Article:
This call for proposals has ended.
If you consult recent headlines, the news media is in crisis, and the problems are manifold: disruptive changes to media technology, the spread of misleading news, and anonymous harassment of public figures are causing serious concerns about the quality and trajectory of our democracy and the place of the news media in it. At the same time, these phenomena are not new; disruptions, falsehoods, and harassment have been topics of public concern at various moments throughout the history of media and democracy. How does the current moment, dominated by concerns over the rise of social media, the prevalence of online harassment, the commercial viability of the print press, and the loss of local journalism, compare to previous moments of crisis? Which developments have echoes in the past, and which concerns are truly novel or unprecedented?
To encourage historically informed research on the impact of recent technological changes on both media and democracy, the Media & Democracy program at the Social Science Research Council is proud to announce an open call for papers for a research workshop to be held in New York City on December 13–14, 2018.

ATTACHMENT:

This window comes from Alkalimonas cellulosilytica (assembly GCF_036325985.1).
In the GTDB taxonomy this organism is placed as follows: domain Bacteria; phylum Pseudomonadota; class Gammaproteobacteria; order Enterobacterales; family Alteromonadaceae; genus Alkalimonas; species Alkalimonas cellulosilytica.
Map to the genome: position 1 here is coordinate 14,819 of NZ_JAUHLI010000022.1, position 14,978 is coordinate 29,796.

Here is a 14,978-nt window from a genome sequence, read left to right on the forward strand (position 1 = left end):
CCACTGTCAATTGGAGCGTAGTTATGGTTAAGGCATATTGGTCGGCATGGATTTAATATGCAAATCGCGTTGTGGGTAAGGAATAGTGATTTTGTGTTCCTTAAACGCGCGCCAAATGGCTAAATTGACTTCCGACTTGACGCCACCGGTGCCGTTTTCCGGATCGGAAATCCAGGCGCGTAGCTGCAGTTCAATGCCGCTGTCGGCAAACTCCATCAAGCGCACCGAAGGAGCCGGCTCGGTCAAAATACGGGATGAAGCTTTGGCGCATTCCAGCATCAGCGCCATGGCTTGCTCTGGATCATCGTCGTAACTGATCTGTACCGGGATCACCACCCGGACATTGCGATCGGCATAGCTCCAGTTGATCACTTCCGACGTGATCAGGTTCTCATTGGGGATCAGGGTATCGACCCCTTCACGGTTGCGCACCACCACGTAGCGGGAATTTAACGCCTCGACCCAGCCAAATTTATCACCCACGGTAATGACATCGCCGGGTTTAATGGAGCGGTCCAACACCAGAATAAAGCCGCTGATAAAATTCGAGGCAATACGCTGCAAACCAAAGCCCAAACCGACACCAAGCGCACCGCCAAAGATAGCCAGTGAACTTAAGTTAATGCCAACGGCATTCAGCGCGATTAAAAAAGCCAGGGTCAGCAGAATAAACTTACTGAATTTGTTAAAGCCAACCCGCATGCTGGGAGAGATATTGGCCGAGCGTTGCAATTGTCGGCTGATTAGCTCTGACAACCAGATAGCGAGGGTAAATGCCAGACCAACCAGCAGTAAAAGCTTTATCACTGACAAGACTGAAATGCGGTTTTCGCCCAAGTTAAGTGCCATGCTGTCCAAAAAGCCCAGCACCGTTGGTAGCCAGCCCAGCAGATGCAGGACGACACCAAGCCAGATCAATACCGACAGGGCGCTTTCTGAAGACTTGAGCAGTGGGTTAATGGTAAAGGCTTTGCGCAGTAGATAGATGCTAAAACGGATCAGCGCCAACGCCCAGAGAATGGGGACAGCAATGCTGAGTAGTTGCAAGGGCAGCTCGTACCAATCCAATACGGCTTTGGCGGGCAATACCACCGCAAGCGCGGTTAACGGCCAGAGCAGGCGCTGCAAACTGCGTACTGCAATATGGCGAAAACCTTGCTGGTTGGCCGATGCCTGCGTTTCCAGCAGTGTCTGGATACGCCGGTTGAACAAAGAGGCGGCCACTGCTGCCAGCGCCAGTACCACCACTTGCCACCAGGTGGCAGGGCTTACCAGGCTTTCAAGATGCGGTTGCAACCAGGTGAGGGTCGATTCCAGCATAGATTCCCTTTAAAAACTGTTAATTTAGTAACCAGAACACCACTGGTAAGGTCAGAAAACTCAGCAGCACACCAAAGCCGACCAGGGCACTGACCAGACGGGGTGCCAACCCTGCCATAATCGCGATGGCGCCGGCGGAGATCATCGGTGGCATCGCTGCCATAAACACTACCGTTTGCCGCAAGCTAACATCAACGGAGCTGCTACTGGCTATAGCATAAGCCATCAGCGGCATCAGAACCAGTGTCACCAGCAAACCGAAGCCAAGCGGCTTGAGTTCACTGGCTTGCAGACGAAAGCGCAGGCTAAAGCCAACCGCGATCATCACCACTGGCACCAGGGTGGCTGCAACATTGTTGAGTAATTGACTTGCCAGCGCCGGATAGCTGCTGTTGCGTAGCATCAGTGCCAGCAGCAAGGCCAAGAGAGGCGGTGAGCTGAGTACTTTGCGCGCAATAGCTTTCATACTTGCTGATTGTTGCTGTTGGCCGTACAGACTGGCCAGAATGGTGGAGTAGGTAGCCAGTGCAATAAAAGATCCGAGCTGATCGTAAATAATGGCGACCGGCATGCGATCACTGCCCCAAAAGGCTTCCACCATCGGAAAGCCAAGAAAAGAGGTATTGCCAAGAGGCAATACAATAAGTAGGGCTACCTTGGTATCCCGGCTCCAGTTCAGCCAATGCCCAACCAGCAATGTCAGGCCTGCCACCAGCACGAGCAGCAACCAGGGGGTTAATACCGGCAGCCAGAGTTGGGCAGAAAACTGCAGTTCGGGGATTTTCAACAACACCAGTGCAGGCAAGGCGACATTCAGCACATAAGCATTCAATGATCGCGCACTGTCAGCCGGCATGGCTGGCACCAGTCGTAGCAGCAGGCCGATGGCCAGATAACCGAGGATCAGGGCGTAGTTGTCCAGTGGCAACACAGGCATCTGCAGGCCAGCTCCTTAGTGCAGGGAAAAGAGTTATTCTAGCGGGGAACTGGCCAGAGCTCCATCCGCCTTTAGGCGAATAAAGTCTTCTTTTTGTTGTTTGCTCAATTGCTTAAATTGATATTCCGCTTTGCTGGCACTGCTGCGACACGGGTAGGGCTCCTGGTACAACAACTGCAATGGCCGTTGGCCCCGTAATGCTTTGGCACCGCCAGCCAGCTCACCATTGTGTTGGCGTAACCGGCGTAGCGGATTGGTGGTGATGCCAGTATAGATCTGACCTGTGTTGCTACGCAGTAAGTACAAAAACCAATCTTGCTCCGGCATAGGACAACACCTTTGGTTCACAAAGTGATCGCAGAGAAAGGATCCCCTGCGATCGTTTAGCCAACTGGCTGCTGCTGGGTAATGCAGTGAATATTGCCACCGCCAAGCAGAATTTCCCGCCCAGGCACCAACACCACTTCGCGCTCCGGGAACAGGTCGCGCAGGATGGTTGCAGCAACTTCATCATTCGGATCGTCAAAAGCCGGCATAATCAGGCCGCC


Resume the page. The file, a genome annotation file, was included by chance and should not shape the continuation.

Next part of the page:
This workshop will convene social scientists and humanities scholars whose work on the relationship between media and democracy is informed by historical comparisons and can speak—directly or indirectly— to current concerns in this area. Journalists and other practitioners working on in-depth treatments of these questions are also welcome to apply. Substantive research themes may include but are not limited to the following topics:
Disruptive technological changes in historical perspective:
Fake news and information wars in historical context:
Trust in the media and a “shared reality”:
To apply, please send the following materials to email@example.com by August 10, 2018. Please include “Application for media, technology, and democracy workshop” in the subject line.